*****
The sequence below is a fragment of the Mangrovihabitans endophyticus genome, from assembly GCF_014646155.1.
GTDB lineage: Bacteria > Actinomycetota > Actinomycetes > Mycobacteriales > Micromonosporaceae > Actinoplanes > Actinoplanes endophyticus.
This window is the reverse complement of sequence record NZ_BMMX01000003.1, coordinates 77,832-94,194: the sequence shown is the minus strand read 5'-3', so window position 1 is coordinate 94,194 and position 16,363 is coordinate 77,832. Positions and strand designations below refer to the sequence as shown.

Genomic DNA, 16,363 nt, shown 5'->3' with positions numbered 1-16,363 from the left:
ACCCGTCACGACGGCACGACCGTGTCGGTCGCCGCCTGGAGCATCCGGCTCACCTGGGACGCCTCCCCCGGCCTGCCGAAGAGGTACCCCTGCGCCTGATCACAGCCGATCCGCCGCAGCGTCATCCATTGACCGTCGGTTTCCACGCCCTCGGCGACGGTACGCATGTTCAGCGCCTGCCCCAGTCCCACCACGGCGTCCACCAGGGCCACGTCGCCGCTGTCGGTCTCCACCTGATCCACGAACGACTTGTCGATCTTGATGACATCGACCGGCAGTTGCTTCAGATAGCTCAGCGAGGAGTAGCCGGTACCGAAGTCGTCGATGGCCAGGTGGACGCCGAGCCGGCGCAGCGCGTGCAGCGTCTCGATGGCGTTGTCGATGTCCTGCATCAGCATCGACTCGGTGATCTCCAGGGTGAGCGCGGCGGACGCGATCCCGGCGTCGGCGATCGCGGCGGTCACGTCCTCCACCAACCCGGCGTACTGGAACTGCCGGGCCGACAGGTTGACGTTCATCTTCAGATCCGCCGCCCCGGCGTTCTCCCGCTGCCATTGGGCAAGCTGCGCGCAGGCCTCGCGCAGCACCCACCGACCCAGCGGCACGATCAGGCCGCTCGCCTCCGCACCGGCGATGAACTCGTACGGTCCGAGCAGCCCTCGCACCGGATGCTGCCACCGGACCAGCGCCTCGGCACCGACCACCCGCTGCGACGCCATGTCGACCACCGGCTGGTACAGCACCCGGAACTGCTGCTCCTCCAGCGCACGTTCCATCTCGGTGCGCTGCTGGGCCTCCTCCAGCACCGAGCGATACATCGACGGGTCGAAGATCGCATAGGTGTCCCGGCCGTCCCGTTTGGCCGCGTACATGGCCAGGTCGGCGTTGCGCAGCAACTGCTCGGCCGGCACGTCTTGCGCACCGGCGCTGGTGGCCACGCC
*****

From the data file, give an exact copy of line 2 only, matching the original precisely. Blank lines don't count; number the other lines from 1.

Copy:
GTDB lineage: Bacteria > Actinomycetota > Actinomycetes > Mycobacteriales > Micromonosporaceae > Actinoplanes > Actinoplanes endophyticus.